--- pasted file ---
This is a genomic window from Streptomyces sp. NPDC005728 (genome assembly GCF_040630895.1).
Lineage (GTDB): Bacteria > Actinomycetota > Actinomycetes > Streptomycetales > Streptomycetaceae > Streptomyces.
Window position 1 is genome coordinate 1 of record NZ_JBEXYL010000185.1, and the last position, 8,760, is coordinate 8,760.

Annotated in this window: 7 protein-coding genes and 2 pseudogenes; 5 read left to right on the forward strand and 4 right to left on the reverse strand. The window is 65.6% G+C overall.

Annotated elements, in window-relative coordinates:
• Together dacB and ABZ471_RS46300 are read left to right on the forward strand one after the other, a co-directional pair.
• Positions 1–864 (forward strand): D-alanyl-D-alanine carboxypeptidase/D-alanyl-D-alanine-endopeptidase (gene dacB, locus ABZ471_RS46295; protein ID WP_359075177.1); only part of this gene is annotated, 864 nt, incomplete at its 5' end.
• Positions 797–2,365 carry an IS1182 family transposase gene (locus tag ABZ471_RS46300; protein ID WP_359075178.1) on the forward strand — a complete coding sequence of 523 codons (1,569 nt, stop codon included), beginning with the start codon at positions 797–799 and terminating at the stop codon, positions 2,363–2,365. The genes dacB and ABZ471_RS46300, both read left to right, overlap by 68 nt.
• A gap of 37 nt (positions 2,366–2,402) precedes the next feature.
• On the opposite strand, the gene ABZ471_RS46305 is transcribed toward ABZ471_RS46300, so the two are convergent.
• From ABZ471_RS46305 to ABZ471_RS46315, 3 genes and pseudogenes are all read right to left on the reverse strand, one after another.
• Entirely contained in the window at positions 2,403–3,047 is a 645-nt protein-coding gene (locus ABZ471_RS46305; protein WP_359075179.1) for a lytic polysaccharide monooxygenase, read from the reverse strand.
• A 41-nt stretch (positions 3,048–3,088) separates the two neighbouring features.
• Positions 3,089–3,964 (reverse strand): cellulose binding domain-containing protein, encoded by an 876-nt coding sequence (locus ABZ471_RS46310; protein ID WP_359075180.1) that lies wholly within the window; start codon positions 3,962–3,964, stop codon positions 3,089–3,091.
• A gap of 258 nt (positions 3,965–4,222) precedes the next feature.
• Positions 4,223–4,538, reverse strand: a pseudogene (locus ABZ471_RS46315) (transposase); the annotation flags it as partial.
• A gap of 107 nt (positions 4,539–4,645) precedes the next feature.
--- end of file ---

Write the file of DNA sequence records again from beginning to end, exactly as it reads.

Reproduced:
This is a genomic window from Streptomyces sp. NPDC005728 (genome assembly GCF_040630895.1).
Lineage (GTDB): Bacteria > Actinomycetota > Actinomycetes > Streptomycetales > Streptomycetaceae > Streptomyces.
Window position 1 is genome coordinate 1 of record NZ_JBEXYL010000185.1, and the last position, 8,760, is coordinate 8,760.

Annotated in this window: 7 protein-coding genes and 2 pseudogenes; 5 read left to right on the forward strand and 4 right to left on the reverse strand. The window is 65.6% G+C overall.

Annotated elements, in window-relative coordinates:
• Together dacB and ABZ471_RS46300 are read left to right on the forward strand one after the other, a co-directional pair.
• Positions 1–864 (forward strand): D-alanyl-D-alanine carboxypeptidase/D-alanyl-D-alanine-endopeptidase (gene dacB, locus ABZ471_RS46295; protein ID WP_359075177.1); only part of this gene is annotated, 864 nt, incomplete at its 5' end.
• Positions 797–2,365 carry an IS1182 family transposase gene (locus tag ABZ471_RS46300; protein ID WP_359075178.1) on the forward strand — a complete coding sequence of 523 codons (1,569 nt, stop codon included), beginning with the start codon at positions 797–799 and terminating at the stop codon, positions 2,363–2,365. The genes dacB and ABZ471_RS46300, both read left to right, overlap by 68 nt.
• A gap of 37 nt (positions 2,366–2,402) precedes the next feature.
• On the opposite strand, the gene ABZ471_RS46305 is transcribed toward ABZ471_RS46300, so the two are convergent.
• From ABZ471_RS46305 to ABZ471_RS46315, 3 genes and pseudogenes are all read right to left on the reverse strand, one after another.
• Entirely contained in the window at positions 2,403–3,047 is a 645-nt protein-coding gene (locus ABZ471_RS46305; protein WP_359075179.1) for a lytic polysaccharide monooxygenase, read from the reverse strand.
• A 41-nt stretch (positions 3,048–3,088) separates the two neighbouring features.
• Positions 3,089–3,964 (reverse strand): cellulose binding domain-containing protein, encoded by an 876-nt coding sequence (locus ABZ471_RS46310; protein ID WP_359075180.1) that lies wholly within the window; start codon positions 3,962–3,964, stop codon positions 3,089–3,091.
• A gap of 258 nt (positions 3,965–4,222) precedes the next feature.
• Positions 4,223–4,538, reverse strand: a pseudogene (locus ABZ471_RS46315) (transposase); the annotation flags it as partial.
• A gap of 107 nt (positions 4,539–4,645) precedes the next feature.